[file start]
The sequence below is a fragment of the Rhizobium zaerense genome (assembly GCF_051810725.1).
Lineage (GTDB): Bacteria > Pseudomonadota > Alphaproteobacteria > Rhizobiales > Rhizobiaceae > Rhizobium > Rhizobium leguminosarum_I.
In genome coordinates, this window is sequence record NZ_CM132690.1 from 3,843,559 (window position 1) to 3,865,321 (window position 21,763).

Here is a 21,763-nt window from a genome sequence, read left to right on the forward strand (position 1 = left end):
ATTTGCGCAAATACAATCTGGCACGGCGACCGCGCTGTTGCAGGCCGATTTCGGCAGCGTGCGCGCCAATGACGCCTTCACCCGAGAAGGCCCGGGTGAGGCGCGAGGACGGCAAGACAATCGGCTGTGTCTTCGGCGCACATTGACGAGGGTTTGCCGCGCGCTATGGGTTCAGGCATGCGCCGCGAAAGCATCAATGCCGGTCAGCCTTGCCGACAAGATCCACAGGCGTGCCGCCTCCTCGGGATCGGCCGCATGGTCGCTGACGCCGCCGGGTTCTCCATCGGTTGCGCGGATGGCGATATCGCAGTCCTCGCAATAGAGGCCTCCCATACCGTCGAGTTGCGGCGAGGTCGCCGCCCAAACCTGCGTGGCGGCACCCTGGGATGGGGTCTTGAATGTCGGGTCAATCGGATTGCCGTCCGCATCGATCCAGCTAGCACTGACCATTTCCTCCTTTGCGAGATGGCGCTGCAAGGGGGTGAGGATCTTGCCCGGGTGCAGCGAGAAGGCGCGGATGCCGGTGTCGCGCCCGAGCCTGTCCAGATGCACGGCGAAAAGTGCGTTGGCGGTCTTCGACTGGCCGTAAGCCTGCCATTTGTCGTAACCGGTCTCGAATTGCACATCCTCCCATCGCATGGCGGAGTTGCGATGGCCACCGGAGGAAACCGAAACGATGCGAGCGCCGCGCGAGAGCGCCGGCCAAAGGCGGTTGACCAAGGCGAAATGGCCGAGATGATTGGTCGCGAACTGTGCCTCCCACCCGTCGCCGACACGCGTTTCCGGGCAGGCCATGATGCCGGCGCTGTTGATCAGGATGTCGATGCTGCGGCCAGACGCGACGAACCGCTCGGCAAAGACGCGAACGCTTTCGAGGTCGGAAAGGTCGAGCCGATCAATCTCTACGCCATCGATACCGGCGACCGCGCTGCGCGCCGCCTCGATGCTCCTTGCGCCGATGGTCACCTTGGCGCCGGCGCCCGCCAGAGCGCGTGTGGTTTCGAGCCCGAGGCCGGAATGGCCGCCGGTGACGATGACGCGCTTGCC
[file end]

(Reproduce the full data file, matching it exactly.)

The sequence below is a fragment of the Rhizobium zaerense genome (assembly GCF_051810725.1).
Lineage (GTDB): Bacteria > Pseudomonadota > Alphaproteobacteria > Rhizobiales > Rhizobiaceae > Rhizobium > Rhizobium leguminosarum_I.
In genome coordinates, this window is sequence record NZ_CM132690.1 from 3,843,559 (window position 1) to 3,865,321 (window position 21,763).

Here is a 21,763-nt window from a genome sequence, read left to right on the forward strand (position 1 = left end):
ATTTGCGCAAATACAATCTGGCACGGCGACCGCGCTGTTGCAGGCCGATTTCGGCAGCGTGCGCGCCAATGACGCCTTCACCCGAGAAGGCCCGGGTGAGGCGCGAGGACGGCAAGACAATCGGCTGTGTCTTCGGCGCACATTGACGAGGGTTTGCCGCGCGCTATGGGTTCAGGCATGCGCCGCGAAAGCATCAATGCCGGTCAGCCTTGCCGACAAGATCCACAGGCGTGCCGCCTCCTCGGGATCGGCCGCATGGTCGCTGACGCCGCCGGGTTCTCCATCGGTTGCGCGGATGGCGATATCGCAGTCCTCGCAATAGAGGCCTCCCATACCGTCGAGTTGCGGCGAGGTCGCCGCCCAAACCTGCGTGGCGGCACCCTGGGATGGGGTCTTGAATGTCGGGTCAATCGGATTGCCGTCCGCATCGATCCAGCTAGCACTGACCATTTCCTCCTTTGCGAGATGGCGCTGCAAGGGGGTGAGGATCTTGCCCGGGTGCAGCGAGAAGGCGCGGATGCCGGTGTCGCGCCCGAGCCTGTCCAGATGCACGGCGAAAAGTGCGTTGGCGGTCTTCGACTGGCCGTAAGCCTGCCATTTGTCGTAACCGGTCTCGAATTGCACATCCTCCCATCGCATGGCGGAGTTGCGATGGCCACCGGAGGAAACCGAAACGATGCGAGCGCCGCGCGAGAGCGCCGGCCAAAGGCGGTTGACCAAGGCGAAATGGCCGAGATGATTGGTCGCGAACTGTGCCTCCCACCCGTCGCCGACACGCGTTTCCGGGCAGGCCATGATGCCGGCGCTGTTGATCAGGATGTCGATGCTGCGGCCAGACGCGACGAACCGCTCGGCAAAGACGCGAACGCTTTCGAGGTCGGAAAGGTCGAGCCGATCAATCTCTACGCCATCGATACCGGCGACCGCGCTGCGCGCCGCCTCGATGCTCCTTGCGCCGATGGTCACCTTGGCGCCGGCGCCCGCCAGAGCGCGTGTGGTTTCGAGCCCGAGGCCGGAATGGCCGCCGGTGACGATGACGCGCTTGCC